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Wednesday, January 7, 2015

Charlie Hebdo shooting: 12 killed at magazine that ran Muhammad cartoons

By Alastair Jamieson and Florence Viala

Two cops were among 12 people killed Wednesday when gunmen stormed the offices of a French satirical news magazine that has published cartoons of the Muslim Prophet Muhammad.
France raised its terror threat level following the shooting at Charlie Hebdo in central Paris and stepped up security for media organizations, large stores and places of worship. The gunmen remained at large hours after the attack.
“We will find the people who did this,” French President Francois Hollande said. “France is today shocked by this terrorist attack.”
Benoit Bringer, a journalist with Agence Premiere Ligne who saw the attack, told the iTele network he saw several masked men armed with machine guns. Television footage from the scene showed a police car with at least 10 bullet holes in the windshield.
Prosecutors confirmed that 12 people had been killed.
Luc Poignant, an official of the SBP police union, told The Associated Press that the attackers escaped in two vehicles. NBC News could not independently confirm that account.
“It was a pretty horrible sight,” said Anders Lund, a 28-year-old musician who heard the gunshots from his apartment just 200 yards away. “I heard a few bangs, loud ones,” he told NBC News. “I did not know they were gunshots until I heard all the sirens.”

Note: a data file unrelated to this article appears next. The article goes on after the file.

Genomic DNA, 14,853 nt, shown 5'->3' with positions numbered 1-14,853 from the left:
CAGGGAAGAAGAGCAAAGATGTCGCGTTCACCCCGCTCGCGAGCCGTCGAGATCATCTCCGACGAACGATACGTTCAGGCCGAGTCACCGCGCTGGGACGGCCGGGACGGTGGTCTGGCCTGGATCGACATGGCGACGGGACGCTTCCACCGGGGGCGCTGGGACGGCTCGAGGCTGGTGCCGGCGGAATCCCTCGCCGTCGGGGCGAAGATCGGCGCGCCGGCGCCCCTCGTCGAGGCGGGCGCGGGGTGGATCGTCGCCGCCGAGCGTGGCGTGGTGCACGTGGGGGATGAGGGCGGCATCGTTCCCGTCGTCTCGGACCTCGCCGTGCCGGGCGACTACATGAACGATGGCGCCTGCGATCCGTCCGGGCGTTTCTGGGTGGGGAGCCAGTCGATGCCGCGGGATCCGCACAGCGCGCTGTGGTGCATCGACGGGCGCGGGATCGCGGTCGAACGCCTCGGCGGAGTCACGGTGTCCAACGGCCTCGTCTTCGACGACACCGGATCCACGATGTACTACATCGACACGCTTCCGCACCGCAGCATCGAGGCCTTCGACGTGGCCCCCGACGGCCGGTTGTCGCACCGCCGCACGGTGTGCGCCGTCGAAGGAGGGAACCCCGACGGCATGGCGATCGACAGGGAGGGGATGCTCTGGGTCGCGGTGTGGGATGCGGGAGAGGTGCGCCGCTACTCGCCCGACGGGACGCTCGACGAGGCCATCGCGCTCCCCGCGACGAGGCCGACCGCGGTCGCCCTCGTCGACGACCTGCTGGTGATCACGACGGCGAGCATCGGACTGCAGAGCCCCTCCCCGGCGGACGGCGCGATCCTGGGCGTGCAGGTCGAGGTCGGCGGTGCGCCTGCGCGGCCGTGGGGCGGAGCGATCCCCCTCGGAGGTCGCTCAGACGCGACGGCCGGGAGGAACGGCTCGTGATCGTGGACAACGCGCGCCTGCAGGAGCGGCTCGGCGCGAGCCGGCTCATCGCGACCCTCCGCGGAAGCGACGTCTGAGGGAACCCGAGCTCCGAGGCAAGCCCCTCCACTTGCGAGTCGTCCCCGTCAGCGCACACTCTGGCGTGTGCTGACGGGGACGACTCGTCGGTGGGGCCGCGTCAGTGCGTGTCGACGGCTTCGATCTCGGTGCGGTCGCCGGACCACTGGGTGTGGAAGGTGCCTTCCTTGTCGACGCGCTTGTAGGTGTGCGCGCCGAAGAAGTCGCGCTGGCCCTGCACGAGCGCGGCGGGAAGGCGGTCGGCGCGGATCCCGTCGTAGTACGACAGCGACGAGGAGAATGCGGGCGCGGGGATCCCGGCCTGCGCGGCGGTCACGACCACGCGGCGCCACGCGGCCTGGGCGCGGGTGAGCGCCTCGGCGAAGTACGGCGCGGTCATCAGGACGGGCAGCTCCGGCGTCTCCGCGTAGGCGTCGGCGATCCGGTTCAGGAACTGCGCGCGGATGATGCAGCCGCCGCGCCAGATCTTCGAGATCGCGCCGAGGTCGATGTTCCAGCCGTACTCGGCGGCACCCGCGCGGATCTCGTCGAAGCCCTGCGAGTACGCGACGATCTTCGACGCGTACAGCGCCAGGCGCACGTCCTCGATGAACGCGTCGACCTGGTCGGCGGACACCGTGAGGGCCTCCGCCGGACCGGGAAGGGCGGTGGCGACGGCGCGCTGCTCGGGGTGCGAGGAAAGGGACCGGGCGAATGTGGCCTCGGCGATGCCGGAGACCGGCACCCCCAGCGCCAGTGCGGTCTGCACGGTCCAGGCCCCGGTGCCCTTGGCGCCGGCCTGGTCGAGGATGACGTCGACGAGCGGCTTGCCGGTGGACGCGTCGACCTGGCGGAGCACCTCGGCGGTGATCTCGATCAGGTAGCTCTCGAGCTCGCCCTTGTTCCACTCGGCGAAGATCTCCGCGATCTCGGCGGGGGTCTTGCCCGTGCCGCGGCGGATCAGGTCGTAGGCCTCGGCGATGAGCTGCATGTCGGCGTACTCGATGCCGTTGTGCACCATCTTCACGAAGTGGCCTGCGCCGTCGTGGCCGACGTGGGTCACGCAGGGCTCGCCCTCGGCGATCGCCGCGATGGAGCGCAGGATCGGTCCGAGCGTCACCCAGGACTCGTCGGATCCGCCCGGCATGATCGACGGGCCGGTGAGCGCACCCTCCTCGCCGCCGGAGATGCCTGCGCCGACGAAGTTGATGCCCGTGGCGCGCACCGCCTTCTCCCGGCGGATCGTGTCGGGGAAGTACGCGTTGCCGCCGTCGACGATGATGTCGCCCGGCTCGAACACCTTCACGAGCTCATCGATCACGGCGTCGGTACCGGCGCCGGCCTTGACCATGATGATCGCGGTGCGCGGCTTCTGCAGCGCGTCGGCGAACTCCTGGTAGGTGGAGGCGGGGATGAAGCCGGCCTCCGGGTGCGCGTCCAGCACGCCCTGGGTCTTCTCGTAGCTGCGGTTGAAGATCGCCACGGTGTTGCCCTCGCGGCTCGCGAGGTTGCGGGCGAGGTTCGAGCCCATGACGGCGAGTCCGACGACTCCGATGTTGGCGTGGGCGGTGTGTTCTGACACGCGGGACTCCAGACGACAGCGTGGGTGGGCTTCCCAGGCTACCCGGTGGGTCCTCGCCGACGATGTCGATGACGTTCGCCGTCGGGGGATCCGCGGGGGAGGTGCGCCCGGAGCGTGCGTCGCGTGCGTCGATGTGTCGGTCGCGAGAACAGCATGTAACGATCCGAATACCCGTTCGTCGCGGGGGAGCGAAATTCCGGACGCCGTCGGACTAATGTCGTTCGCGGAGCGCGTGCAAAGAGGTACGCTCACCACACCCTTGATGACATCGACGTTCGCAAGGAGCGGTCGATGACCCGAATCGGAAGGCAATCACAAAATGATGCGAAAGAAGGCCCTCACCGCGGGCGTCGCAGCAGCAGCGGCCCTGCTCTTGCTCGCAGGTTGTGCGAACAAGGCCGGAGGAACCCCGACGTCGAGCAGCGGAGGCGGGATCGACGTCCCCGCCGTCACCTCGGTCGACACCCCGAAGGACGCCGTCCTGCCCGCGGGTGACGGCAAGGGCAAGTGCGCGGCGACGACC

“I went down there, and there were officers and people from ambulances in the street. It was pretty chaotic. People in cafes and brasseries were standing outside trying to work out what had happened. From afar I could see people on stretchers being carried out. It did not look good.”
The White House condemned the attack “in the strongest possible terms,” according to Press Secretary Josh Earnest.
“Our thoughts are with our allies in France,” he told MSNBC. “We know they won’t be cowed by this act.”
Britain’s Prime Minister David Cameron said “the murders in Paris are sickening,” adding on Twitter that the U.K. stands with France in its fight against terrorism.

Charlie Hebdo is a publication that has always courted controversy with satirical attacks on political and religious leaders. It published cartoons of Muhammad in 2012, forcing France to temporarily close its embassies and schools in more than 20 countries amid fears of reprisals. Its offices were also firebombed in November 2011 after publishing a caricature of Muhammad on its cover.
Its most recent tweet was a cartoon of Abu Bakr al-Baghdadi, the leader of ISIS.
The magazine’s Baghdadi cartoon translates to: “Best wishes, by the way.”
“No barbaric act will ever extinguish the freedom of the press,” Hollande added in a later tweet. “We are a united country. Wednesday’s shooting is one of the worst terror attacks on French soil. In March 2012, seven people were killed in three gun attacks targeting French soldiers and Jewish civilians in Montauban and Toulouse, while a string of bombings in 1995 killed eight and injured more than 100.
Despite the heightened security, the U.S. Embassy in Paris said in a statement that it had no plans to close or limit access to diplomatic facilities in France. “We are open for business as usual,” it said.
U.S. defense officials also said there were no plans to increase the level of security for U.S. military bases and personnel throughout Europe. Despite Wednesday’s attack, there appears to be no direct or imminent threat against U.S. military installations or personnel, the officials said.
NBC News’ Cassandra Vinograd, Alexander Smith, Ed Kiernan and Jason Cumming, The Associated Press and Reuters contributed to this report.

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